Matthew House is a small, inner-city shelter that assists newly arrived refugees from all over the globe, offering them a safe haven and a new beginning. It's truly an amazing place.
As a physical structure, Matthew House is an old, semidetached building that has seen better days. Always at capacity with 12 refugee "residents," it often has more people at mealtimes, including volunteers and former residents who come back to visit and help out. The cramped living and dining rooms are action central, but years of wear and tear and a hodgepodge of worn-out furniture have made the space look drab and dull.
The goal of the small staff: that people who find Matthew House will also find peace and hope and have their dignity restored. So I wanted to make this a warm and welcoming place that looks as special as it is.
I kicked off the makeover by knocking down a wall in the dining room to expand the space. Worn-out flooring was ripped up, recessed and track lighting was installed, a sleek stainless-steel gas fireplace was placed at a height where it could be enjoyed from anywhere in the space, and the walls were painted a warm, creamy shade to lighten and brighten.
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When people have come from turmoil and uncertainty, it's important that a space offer a feeling of permanence and stability, so I started with a hard-wearing vinyl floor that looks like beautiful, century-old reclaimed wood — like it has been here forever. Then, around the fireplace, I added a timeless-looking wall of natural stacked stone.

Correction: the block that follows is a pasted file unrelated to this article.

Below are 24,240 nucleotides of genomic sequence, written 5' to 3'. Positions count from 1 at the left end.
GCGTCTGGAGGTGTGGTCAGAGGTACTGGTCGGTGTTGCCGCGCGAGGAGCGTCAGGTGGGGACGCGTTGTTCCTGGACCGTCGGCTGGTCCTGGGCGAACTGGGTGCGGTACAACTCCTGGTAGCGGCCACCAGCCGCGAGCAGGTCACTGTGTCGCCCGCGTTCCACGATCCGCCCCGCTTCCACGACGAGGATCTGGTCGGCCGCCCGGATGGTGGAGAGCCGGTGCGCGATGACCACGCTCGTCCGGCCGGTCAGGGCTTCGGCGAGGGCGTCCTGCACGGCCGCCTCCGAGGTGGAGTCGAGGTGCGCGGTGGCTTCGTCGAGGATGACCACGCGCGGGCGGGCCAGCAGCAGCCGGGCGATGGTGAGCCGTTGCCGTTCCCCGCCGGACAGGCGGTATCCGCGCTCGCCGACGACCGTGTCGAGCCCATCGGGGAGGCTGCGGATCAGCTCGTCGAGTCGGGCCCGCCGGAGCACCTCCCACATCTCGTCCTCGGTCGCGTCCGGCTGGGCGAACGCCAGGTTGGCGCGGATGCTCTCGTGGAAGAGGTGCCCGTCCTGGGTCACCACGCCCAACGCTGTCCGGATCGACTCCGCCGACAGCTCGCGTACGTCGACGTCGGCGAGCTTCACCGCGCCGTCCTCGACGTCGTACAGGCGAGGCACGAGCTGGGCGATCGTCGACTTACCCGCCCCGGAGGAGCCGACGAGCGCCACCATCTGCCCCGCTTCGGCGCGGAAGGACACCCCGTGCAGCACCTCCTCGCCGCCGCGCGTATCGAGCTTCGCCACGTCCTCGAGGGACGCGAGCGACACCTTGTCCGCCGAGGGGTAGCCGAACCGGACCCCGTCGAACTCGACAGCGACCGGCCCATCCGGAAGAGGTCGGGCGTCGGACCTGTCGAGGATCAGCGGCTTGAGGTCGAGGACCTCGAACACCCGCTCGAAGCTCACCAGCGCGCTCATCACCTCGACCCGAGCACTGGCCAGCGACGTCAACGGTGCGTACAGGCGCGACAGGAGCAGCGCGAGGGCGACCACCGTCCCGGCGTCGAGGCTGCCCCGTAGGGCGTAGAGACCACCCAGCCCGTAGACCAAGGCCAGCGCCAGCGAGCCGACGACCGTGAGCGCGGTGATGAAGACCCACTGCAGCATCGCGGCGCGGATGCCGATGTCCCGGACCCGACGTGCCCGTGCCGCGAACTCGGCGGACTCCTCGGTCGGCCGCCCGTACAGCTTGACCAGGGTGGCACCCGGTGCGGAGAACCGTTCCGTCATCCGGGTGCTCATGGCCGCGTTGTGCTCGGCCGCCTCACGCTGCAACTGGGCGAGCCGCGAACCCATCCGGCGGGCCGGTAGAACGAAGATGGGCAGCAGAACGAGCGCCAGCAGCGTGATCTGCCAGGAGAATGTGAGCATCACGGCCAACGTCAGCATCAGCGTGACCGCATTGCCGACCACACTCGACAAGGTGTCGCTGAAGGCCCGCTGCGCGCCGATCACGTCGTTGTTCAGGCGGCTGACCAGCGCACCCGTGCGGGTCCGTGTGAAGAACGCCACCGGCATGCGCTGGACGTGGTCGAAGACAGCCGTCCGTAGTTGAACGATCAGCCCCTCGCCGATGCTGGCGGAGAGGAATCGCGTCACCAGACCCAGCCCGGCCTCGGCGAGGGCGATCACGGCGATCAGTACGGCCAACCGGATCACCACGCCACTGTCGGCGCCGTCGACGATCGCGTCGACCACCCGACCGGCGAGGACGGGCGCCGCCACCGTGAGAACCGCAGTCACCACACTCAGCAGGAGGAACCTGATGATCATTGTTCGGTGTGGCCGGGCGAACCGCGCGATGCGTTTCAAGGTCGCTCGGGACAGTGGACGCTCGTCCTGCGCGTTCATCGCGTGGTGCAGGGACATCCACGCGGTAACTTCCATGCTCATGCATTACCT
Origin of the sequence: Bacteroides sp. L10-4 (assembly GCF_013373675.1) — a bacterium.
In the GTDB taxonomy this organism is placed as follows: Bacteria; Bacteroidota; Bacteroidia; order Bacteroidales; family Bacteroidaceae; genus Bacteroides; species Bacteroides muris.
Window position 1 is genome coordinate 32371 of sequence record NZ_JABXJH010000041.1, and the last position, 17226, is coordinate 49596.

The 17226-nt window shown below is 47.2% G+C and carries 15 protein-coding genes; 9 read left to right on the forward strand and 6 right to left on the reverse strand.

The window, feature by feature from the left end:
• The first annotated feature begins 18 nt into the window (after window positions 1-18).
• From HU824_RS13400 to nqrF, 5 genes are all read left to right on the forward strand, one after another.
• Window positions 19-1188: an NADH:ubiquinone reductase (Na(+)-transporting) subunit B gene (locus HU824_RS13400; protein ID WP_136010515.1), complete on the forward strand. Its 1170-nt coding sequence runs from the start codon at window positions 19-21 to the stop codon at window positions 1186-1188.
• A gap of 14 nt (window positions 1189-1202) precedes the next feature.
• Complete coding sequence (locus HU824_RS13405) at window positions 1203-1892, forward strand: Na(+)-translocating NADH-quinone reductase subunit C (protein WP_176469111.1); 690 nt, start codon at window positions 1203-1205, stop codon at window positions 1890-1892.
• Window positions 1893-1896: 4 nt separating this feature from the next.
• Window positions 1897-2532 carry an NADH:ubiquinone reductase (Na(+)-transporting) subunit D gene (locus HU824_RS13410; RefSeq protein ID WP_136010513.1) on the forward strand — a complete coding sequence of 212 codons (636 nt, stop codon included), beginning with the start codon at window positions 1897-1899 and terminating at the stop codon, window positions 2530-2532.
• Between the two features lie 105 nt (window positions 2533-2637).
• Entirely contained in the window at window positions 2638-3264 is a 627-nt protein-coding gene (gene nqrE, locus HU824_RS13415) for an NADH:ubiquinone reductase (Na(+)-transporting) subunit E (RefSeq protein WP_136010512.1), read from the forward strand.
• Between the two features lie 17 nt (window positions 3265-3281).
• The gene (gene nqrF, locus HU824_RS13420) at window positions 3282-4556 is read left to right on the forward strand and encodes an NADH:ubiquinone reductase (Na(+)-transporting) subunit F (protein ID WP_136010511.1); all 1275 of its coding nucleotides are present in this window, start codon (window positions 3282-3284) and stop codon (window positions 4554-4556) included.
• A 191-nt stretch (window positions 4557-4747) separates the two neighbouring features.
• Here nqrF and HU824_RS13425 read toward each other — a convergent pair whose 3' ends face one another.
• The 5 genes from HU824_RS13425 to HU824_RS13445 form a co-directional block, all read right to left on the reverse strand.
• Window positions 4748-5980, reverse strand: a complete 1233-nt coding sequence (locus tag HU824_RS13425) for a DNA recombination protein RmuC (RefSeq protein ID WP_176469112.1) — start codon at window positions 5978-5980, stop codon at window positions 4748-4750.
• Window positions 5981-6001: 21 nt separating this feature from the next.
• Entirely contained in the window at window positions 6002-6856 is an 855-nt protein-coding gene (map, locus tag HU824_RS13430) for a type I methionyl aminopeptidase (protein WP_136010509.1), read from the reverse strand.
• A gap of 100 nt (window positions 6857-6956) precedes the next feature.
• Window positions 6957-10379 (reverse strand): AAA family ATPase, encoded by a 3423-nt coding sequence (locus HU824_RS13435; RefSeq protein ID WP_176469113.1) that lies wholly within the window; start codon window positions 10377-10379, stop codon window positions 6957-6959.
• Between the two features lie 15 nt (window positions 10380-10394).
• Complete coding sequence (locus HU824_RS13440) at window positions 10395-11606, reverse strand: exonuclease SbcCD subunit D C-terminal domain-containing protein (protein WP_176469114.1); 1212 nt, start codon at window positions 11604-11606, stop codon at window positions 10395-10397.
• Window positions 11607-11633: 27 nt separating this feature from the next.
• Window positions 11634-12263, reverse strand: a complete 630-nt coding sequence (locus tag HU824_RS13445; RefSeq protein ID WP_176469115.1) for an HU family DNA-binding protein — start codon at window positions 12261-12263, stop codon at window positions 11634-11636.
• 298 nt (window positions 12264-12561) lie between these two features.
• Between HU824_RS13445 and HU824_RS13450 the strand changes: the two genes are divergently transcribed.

I packed a lot of seating and function into the small living room. At the front of the room, I tucked a brown-velvet, tufted-back settee into the bay window and placed a small, round, dark-wood table by the fireplace. With distressed-leather club chairs, some cute little Louis chairs and two tall bookcases, the area is ideal for reading, homework and quiet conversations. Farther down the narrow room, a super-long, spoon-back sofa sits across from a flat-screen TV mounted on the wall above an antiqued blue console with lots of storage for toys, games and DVDs.
This is no ordinary "family" that gathers at mealtimes. So, with the wall gone, I brought in a fabulous 80-inch round, dark-wood pedestal table and enough wasabi-green leather chairs to comfortably seat 12 to 16 people. A large mirror on the blue accent wall expands the space, and because the residents of Matthew House have a whole new world to get to know, we hung a very practical work of art — a huge, framed map of the city to help give guests the lay of the land.
All the windows received a simple treatment of ivory vinyl shades and ready-made ivory-damask drapery panels that we customized with a band of blue linen. And to punch up the rich, dark colors of the eclectic mix of furnishings, I filled the whole space with pillows, throws, dishes and serving platters splashed with color.
Incredible lighting provided the wow factor — and a touch of elegance. From the spectacular crystal chandelier in the dining room and sconces flanking the television to the smaller chandelier in the front window, the home offers a beacon of hope to light the way.
Matthew House deserved a new beginning. So with lots of inspiration from caring and compassionate people, and an eclectic mix of new decor, we made a warm and welcoming place to call home. Now that's divine!